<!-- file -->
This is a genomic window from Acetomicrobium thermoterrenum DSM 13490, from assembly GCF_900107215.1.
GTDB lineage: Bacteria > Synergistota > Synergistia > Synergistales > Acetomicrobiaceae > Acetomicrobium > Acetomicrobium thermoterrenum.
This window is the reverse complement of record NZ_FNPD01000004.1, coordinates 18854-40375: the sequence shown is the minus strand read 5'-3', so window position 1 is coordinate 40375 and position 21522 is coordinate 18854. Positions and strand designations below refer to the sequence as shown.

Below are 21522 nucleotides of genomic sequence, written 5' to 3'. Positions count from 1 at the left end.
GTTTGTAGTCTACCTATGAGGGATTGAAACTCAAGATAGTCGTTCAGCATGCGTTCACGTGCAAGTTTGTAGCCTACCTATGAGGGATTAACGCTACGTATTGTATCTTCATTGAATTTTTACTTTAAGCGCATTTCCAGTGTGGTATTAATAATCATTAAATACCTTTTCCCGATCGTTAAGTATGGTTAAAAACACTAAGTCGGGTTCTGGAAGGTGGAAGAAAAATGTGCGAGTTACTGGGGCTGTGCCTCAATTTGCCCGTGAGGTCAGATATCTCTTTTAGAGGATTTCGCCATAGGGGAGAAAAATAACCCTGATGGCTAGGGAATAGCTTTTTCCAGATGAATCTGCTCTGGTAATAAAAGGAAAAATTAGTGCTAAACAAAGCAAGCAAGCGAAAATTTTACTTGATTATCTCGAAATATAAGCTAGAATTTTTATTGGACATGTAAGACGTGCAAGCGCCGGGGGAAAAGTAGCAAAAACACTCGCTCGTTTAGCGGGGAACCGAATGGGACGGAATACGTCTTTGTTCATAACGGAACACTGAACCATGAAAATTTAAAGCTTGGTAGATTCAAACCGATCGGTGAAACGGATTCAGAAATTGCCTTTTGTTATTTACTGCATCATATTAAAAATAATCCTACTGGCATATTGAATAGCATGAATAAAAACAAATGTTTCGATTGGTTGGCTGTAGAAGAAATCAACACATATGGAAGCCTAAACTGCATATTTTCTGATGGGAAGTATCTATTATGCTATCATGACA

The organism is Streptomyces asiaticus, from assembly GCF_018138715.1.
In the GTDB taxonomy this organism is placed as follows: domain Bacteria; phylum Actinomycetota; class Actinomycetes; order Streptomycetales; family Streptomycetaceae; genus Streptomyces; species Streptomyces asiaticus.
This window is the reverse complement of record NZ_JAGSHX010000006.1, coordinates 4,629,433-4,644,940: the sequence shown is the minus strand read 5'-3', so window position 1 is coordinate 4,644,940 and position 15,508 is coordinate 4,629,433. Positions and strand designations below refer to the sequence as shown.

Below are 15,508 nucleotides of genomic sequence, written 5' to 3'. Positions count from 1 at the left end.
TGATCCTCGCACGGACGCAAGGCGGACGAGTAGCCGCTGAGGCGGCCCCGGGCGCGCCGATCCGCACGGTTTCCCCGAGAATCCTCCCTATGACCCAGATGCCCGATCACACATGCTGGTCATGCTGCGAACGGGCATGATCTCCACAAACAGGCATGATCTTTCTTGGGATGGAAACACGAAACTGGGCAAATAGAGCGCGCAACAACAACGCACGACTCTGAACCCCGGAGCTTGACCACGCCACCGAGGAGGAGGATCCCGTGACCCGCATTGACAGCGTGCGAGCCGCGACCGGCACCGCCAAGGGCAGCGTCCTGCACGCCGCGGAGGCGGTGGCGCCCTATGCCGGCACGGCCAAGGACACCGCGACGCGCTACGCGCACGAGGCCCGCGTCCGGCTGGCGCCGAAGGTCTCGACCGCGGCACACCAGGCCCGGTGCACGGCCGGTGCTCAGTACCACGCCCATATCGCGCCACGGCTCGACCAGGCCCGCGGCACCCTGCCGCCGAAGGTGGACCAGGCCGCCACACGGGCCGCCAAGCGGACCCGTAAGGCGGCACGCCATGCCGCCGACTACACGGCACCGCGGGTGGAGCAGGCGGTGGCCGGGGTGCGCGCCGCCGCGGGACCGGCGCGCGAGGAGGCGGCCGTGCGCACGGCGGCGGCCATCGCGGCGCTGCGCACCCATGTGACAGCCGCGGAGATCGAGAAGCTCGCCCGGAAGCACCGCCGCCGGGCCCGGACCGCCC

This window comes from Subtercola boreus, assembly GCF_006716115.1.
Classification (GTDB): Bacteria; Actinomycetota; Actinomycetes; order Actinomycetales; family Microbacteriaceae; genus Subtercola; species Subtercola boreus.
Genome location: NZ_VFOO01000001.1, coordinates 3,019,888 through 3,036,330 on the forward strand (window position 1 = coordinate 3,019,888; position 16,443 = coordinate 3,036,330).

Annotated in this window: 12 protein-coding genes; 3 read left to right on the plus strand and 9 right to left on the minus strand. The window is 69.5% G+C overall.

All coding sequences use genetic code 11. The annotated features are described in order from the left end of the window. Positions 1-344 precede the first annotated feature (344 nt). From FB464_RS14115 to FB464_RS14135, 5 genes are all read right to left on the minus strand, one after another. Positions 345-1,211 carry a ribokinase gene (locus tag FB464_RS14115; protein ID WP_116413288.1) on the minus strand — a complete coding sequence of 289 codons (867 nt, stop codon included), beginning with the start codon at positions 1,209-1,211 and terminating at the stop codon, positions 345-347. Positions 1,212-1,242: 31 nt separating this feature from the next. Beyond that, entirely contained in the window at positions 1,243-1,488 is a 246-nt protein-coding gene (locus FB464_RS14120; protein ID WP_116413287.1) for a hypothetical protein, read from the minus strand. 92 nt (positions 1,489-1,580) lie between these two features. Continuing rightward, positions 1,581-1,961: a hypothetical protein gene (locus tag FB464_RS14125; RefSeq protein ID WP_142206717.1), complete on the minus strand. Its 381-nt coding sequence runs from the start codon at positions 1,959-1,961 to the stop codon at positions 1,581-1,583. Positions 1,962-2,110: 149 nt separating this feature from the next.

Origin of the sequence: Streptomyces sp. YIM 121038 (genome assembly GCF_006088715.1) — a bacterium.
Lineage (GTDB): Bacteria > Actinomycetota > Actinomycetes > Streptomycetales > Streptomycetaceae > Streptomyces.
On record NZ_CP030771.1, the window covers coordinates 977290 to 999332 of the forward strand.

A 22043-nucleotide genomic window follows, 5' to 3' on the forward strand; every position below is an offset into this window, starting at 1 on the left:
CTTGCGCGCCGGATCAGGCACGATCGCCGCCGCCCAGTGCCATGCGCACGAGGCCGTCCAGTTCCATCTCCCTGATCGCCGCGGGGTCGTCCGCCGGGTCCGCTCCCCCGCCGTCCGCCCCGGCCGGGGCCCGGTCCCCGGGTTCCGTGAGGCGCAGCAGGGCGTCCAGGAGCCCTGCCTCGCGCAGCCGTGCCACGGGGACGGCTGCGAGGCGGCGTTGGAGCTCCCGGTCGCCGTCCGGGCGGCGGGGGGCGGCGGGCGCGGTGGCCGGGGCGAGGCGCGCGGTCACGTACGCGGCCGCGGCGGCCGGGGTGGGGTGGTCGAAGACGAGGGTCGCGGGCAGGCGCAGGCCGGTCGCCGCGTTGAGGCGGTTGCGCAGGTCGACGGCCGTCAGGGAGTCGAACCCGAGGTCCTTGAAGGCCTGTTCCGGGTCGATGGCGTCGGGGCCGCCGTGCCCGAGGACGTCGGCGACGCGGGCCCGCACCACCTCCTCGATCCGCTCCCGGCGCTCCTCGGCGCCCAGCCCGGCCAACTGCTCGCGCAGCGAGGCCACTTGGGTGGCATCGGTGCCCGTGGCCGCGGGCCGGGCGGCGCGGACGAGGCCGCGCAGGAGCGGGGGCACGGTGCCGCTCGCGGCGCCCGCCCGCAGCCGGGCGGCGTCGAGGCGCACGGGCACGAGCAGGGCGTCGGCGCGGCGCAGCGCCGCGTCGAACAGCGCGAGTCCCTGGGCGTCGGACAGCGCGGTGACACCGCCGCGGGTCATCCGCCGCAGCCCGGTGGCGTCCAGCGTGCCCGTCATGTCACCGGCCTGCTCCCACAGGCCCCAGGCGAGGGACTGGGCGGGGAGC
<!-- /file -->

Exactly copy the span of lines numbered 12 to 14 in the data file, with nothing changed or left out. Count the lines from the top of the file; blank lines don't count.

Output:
Classification (GTDB): Bacteria; Actinomycetota; Actinomycetes; order Actinomycetales; family Microbacteriaceae; genus Subtercola; species Subtercola boreus.
Genome location: NZ_VFOO01000001.1, coordinates 3,019,888 through 3,036,330 on the forward strand (window position 1 = coordinate 3,019,888; position 16,443 = coordinate 3,036,330).

Annotated in this window: 12 protein-coding genes; 3 read left to right on the plus strand and 9 right to left on the minus strand. The window is 69.5% G+C overall.